WEST NEWBURY — The Board of Selectmen has been found by the state attorney general’s office to have improperly met behind closed doors last year to discuss an internal control report on the Finance Department.
The selectmen’s executive session meeting on Oct. 5, 2011, violated the state open meeting law, according to the ruling. But because the financial review had already been released to the public last November, the attorney general’s office offered its ruling for “future guidance” only, Assistant Attorney General Jonathan Sclarsic wrote in a letter dated Oct. 23 to Town Counsel Michael McCarron.
The finding is in response to a complaint filed last December by former selectman Tom Atwood.
On Oct. 5, 2011, selectmen met to discuss a draft version of a report created by the accounting firm Melanson Heath & Company that “examined potential municipal payroll discrepancies, personnel reimbursements and vendor contracts and recommended changes.”
At question was whether it was appropriate for a public body wishing to discuss a draft version of a report to do so in private session by citing an exemption of public records law governing “inter-agency memoranda or letters relating to policy positions being developed by the agency.”
Selectmen had argued that because the document was being used to “formulate internal controls to prevent repetition” of errors previously made in the Finance Department, discussion in executive session was permissible.
But the attorney general’s office ruled that “the board should have discussed the Melanson report in open session, even in its draft form” because “a public body cannot prospectively use the exemption to discuss a policy decision that — but for the existence of a document that could be protected — they could not discuss in executive session.”
Sclarsic added, “To allow such a reading of the law would permit public bodies to discuss any policy decision behind closed doors as long as they are developing a written document alongside their deliberations.”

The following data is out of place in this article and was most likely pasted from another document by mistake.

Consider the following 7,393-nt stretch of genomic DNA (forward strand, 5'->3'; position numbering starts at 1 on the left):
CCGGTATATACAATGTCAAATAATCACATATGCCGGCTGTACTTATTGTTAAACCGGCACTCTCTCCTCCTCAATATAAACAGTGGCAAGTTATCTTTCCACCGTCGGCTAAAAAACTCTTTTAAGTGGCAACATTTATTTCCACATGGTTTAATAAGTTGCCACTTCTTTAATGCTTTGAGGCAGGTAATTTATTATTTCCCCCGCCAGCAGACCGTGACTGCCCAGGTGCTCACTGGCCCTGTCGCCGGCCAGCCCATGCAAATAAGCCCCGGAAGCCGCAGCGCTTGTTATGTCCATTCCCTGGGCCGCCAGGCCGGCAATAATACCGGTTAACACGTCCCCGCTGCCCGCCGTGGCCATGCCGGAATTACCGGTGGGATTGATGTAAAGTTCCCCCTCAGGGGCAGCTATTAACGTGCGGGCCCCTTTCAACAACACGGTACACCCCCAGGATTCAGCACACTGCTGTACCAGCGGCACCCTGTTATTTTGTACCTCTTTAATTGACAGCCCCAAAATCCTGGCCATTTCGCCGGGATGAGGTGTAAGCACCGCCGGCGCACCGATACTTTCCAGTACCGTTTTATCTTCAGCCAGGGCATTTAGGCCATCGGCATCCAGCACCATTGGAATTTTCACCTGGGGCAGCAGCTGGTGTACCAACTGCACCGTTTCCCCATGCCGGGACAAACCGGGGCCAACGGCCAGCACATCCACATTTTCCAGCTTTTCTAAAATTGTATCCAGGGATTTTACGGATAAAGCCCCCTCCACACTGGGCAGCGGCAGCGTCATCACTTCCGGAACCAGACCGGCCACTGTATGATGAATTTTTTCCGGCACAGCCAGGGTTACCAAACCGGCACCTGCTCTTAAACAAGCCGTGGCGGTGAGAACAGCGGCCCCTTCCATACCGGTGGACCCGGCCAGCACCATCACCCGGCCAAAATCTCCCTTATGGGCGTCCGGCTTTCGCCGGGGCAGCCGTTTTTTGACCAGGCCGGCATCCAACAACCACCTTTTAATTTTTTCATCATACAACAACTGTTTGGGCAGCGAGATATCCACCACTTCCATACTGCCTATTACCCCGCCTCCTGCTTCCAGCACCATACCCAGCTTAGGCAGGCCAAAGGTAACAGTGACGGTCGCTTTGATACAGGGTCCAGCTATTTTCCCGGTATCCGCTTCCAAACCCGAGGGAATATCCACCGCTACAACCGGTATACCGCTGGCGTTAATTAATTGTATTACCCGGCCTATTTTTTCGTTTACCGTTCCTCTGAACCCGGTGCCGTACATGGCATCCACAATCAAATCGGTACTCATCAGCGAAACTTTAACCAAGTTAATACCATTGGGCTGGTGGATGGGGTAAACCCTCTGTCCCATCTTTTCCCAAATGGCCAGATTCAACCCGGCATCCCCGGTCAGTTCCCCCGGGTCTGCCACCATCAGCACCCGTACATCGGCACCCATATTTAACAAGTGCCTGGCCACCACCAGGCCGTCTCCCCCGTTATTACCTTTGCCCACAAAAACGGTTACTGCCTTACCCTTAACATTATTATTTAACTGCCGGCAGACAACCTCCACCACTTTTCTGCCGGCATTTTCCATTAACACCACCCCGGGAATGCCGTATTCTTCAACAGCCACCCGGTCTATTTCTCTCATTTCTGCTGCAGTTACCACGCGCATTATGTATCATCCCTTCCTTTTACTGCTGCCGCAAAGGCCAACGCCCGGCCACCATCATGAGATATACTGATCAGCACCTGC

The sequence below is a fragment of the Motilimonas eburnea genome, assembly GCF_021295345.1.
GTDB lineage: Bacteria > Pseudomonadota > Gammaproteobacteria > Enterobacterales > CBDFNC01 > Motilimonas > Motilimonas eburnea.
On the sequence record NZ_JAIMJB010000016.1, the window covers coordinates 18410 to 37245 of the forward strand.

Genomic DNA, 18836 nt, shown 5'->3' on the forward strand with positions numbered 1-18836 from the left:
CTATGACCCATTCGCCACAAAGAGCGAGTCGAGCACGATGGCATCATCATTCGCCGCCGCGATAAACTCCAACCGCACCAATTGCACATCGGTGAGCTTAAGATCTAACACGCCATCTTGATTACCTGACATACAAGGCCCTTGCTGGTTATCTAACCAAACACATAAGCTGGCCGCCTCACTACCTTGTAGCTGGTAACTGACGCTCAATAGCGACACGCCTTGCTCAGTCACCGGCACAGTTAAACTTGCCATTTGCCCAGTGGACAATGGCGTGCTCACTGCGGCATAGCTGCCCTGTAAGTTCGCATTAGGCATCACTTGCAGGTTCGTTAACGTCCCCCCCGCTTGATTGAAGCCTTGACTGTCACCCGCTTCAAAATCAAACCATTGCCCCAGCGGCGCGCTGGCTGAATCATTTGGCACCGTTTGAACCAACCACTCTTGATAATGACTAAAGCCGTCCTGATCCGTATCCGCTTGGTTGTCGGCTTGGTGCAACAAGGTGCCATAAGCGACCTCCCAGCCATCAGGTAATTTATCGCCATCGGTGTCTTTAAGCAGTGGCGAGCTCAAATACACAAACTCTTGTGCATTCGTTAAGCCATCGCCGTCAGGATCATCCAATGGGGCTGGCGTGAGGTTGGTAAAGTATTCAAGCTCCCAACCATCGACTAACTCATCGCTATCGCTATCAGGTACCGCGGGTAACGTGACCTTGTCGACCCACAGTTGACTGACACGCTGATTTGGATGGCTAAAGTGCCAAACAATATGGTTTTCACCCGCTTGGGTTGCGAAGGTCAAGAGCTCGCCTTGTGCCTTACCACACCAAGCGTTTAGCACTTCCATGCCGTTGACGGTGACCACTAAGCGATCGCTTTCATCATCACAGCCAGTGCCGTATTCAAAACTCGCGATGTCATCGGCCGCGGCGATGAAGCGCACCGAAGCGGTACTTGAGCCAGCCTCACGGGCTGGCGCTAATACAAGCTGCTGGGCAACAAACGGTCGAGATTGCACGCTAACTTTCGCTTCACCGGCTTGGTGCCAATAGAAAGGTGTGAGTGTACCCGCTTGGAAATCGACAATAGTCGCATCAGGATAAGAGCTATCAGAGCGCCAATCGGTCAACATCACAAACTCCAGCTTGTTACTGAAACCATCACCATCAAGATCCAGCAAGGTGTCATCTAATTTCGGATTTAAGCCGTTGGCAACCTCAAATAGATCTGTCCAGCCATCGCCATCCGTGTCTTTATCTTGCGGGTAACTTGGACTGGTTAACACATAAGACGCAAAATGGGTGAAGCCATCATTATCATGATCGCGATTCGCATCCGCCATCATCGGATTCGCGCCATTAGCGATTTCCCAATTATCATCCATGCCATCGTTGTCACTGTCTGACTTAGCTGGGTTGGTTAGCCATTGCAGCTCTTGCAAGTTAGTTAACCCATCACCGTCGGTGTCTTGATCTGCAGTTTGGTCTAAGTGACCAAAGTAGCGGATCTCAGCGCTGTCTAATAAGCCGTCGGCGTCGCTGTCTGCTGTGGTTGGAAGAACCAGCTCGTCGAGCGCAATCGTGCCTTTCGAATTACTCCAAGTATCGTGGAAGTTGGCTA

He said, “such an exemption would swallow” a provision of state law requiring that “all meetings of a public body shall be open to the public.”
The only time this particular exemption is allowable is in cases when the public body is discussing whether to release a lawfully withheld document, considering a document that state law requires be kept confidential or discussing information contained in a document that would infringe on an individual’s right to privacy if revealed publicly.
“None of those circumstances were present here,” Sclarsic concluded.
The attorney general’s office also reviewed complaints Atwood filed on Aug. 18, 2011, and Nov. 23, 2011, which alleged other open meeting law violations involving closed-door sessions surrounding a lawsuit filed by former Finance Director Tracy Blais.
The first complaint was found not to have merit and the second couldn’t be reviewed because it was submitted after a required filing deadline.
The first complaint involved a meeting on May 18, 2011, when the board “held discussions off the record in executive session regarding a legal matter involving a former employee.” Atwood wanted the minutes to more accurately reflect that discussion. But the state declined to investigate this complaint because Atwood filed it 54 days after the alleged deficiencies in the minutes occurred.
State law requires that complaints be filed with the chairman of the public body within 30 days of the alleged violation or within 30 days of when the violation “should reasonably have been discovered.” Atwood was serving as a selectman at the time and should have been aware, Sclersic wrote.
In the third complaint, Atwood charged that minutes of the board’s May 25, 2011, executive session meeting “were insufficiently detailed.” Saying that they included just two sentences from a 15-minute discussion, Atwood argued that the minutes were “missing entire topics discussed that evening related to the minutes of May 18, 2011, which are important to the events discussed as well as future possible actions related to current pending legal actions.”
But the state found selectmen “substantially complied” with a requirement under the open meeting law that states “the minutes should contain enough detail and accuracy so that a member of the public who did not attend the meeting could read the minutes and have a clear understanding of what occurred.”
Sclersic didn’t let selectmen entirely off the hook, however. His letter said the minutes “could have included more detail regarding the board’s discussion.”
“Although the content of meeting minutes beyond those minimum requirements is left to the discretion of the public body, we encourage public bodies to include additional detail when possible,” the assistant attorney general wrote.
Blais alleged she was discriminated against and defamed in 2011 in retaliation for a sexual harassment charge she brought against former selectman John McGrath in 2007. Atwood, McGrath and Selectman Glenn Kemper were also named in the suit. Selectmen recently negotiated a $100,000 settlement with Blais, $40,000 of which voters will be asked to approve at a Special Town Meeting on Nov. 8.